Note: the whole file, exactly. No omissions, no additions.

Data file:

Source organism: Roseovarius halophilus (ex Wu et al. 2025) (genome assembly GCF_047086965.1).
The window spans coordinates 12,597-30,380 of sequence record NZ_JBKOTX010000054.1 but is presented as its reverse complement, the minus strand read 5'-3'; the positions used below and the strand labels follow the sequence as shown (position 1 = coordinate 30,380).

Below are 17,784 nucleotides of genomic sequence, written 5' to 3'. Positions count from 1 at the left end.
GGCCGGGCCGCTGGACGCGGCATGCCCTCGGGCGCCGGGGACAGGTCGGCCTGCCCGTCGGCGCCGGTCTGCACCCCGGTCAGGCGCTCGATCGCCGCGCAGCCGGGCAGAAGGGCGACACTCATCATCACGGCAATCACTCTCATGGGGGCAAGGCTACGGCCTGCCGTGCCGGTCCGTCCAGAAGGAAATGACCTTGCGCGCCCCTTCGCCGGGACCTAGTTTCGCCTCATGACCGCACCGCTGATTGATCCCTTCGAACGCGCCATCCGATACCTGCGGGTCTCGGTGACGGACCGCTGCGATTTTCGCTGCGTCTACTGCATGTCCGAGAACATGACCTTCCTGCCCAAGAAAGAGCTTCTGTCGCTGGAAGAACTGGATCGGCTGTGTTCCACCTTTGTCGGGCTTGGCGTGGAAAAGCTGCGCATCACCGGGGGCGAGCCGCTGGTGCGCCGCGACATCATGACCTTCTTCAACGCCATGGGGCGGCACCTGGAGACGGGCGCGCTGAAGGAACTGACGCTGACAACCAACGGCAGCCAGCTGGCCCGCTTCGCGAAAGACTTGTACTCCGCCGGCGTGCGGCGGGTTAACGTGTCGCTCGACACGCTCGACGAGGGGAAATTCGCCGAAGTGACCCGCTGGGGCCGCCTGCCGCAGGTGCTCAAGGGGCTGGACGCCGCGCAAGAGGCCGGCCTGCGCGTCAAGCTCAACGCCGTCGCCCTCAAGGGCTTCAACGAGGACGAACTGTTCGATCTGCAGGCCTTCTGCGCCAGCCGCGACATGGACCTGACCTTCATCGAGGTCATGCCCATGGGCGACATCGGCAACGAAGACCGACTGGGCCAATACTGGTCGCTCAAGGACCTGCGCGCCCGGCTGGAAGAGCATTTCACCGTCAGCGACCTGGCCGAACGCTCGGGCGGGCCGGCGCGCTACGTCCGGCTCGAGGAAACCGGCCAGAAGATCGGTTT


Source organism: Roseovarius halophilus (ex Wu et al. 2025) (genome assembly GCF_047086965.1).
The window spans coordinates 12,597-30,380 of sequence record NZ_JBKOTX010000054.1 but is presented as its reverse complement, the minus strand read 5'-3'; the positions used below and the strand labels follow the sequence as shown (position 1 = coordinate 30,380).

Below are 17,784 nucleotides of genomic sequence, written 5' to 3'. Positions count from 1 at the left end.
GGCCGGGCCGCTGGACGCGGCATGCCCTCGGGCGCCGGGGACAGGTCGGCCTGCCCGTCGGCGCCGGTCTGCACCCCGGTCAGGCGCTCGATCGCCGCGCAGCCGGGCAGAAGGGCGACACTCATCATCACGGCAATCACTCTCATGGGGGCAAGGCTACGGCCTGCCGTGCCGGTCCGTCCAGAAGGAAATGACCTTGCGCGCCCCTTCGCCGGGACCTAGTTTCGCCTCATGACCGCACCGCTGATTGATCCCTTCGAACGCGCCATCCGATACCTGCGGGTCTCGGTGACGGACCGCTGCGATTTTCGCTGCGTCTACTGCATGTCCGAGAACATGACCTTCCTGCCCAAGAAAGAGCTTCTGTCGCTGGAAGAACTGGATCGGCTGTGTTCCACCTTTGTCGGGCTTGGCGTGGAAAAGCTGCGCATCACCGGGGGCGAGCCGCTGGTGCGCCGCGACATCATGACCTTCTTCAACGCCATGGGGCGGCACCTGGAGACGGGCGCGCTGAAGGAACTGACGCTGACAACCAACGGCAGCCAGCTGGCCCGCTTCGCGAAAGACTTGTACTCCGCCGGCGTGCGGCGGGTTAACGTGTCGCTCGACACGCTCGACGAGGGGAAATTCGCCGAAGTGACCCGCTGGGGCCGCCTGCCGCAGGTGCTCAAGGGGCTGGACGCCGCGCAAGAGGCCGGCCTGCGCGTCAAGCTCAACGCCGTCGCCCTCAAGGGCTTCAACGAGGACGAACTGTTCGATCTGCAGGCCTTCTGCGCCAGCCGCGACATGGACCTGACCTTCATCGAGGTCATGCCCATGGGCGACATCGGCAACGAAGACCGACTGGGCCAATACTGGTCGCTCAAGGACCTGCGCGCCCGGCTGGAAGAGCATTTCACCGTCAGCGACCTGGCCGAACGCTCGGGCGGGCCGGCGCGCTACGTCCGGCTCGAGGAAACCGGCCAGAAGATCGGTTT